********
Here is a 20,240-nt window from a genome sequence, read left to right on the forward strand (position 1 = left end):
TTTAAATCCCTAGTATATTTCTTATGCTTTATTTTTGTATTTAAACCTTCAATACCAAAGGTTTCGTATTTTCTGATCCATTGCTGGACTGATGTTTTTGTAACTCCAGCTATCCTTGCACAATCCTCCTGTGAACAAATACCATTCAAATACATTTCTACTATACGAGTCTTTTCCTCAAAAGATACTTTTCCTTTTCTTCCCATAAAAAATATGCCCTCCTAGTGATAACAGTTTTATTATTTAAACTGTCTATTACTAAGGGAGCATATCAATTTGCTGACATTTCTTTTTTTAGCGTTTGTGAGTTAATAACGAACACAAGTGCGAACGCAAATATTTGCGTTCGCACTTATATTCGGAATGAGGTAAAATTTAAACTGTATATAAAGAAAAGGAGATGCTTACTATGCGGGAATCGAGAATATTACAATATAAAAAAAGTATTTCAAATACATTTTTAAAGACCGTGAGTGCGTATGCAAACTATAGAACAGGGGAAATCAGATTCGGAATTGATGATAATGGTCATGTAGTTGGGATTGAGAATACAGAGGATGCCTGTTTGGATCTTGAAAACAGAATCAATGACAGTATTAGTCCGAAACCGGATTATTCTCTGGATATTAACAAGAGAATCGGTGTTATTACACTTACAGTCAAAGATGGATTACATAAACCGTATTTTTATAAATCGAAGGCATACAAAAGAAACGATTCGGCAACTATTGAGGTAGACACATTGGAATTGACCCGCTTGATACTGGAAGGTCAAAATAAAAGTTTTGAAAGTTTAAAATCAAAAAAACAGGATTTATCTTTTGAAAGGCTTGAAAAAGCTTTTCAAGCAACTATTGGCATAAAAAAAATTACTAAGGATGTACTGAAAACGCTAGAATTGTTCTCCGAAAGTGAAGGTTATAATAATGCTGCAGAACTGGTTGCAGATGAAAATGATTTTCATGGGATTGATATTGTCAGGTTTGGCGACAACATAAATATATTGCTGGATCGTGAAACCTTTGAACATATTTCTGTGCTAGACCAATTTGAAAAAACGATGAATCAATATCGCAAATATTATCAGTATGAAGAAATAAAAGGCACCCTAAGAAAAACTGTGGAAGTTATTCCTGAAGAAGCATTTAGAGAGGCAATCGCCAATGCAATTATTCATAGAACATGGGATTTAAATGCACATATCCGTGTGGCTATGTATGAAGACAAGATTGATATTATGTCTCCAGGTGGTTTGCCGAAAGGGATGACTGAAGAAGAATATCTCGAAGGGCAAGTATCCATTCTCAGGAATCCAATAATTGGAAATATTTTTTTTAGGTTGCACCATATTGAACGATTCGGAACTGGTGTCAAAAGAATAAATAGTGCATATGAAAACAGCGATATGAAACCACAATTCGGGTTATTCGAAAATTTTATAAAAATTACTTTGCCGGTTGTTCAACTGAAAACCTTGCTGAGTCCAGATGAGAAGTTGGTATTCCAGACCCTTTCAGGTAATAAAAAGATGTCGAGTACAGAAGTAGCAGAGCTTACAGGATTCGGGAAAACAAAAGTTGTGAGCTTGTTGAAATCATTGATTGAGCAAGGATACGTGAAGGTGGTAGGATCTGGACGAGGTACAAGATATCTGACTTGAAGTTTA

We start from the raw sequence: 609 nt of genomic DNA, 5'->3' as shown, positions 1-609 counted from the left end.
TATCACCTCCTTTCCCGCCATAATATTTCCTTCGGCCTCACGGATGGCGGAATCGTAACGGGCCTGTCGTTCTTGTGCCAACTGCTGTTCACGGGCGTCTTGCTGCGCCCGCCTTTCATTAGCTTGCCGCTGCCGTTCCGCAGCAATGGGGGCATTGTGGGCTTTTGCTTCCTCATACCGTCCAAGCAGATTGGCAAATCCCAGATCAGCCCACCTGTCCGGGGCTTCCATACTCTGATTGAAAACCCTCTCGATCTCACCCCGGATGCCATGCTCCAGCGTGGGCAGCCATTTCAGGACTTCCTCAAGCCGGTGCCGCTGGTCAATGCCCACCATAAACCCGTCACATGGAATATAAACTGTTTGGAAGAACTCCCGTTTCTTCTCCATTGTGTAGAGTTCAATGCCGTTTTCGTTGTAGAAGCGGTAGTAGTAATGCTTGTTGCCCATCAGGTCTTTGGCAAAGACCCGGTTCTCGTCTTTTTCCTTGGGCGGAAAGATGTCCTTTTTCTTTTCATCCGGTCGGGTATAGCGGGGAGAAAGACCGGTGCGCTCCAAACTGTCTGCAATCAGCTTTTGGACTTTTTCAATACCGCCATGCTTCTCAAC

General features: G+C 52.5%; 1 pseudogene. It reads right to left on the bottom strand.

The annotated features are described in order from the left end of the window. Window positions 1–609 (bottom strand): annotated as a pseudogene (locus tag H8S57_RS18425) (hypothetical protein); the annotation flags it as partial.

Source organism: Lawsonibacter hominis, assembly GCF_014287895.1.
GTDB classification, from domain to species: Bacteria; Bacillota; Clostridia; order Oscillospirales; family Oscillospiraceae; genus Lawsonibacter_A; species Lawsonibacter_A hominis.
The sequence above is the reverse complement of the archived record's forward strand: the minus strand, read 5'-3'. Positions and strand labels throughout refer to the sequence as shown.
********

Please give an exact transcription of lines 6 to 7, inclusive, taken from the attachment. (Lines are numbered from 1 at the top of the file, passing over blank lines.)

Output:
The annotated features are described in order from the left end of the window. Window positions 1–609 (bottom strand): annotated as a pseudogene (locus tag H8S57_RS18425) (hypothetical protein); the annotation flags it as partial.

Source organism: Lawsonibacter hominis, assembly GCF_014287895.1.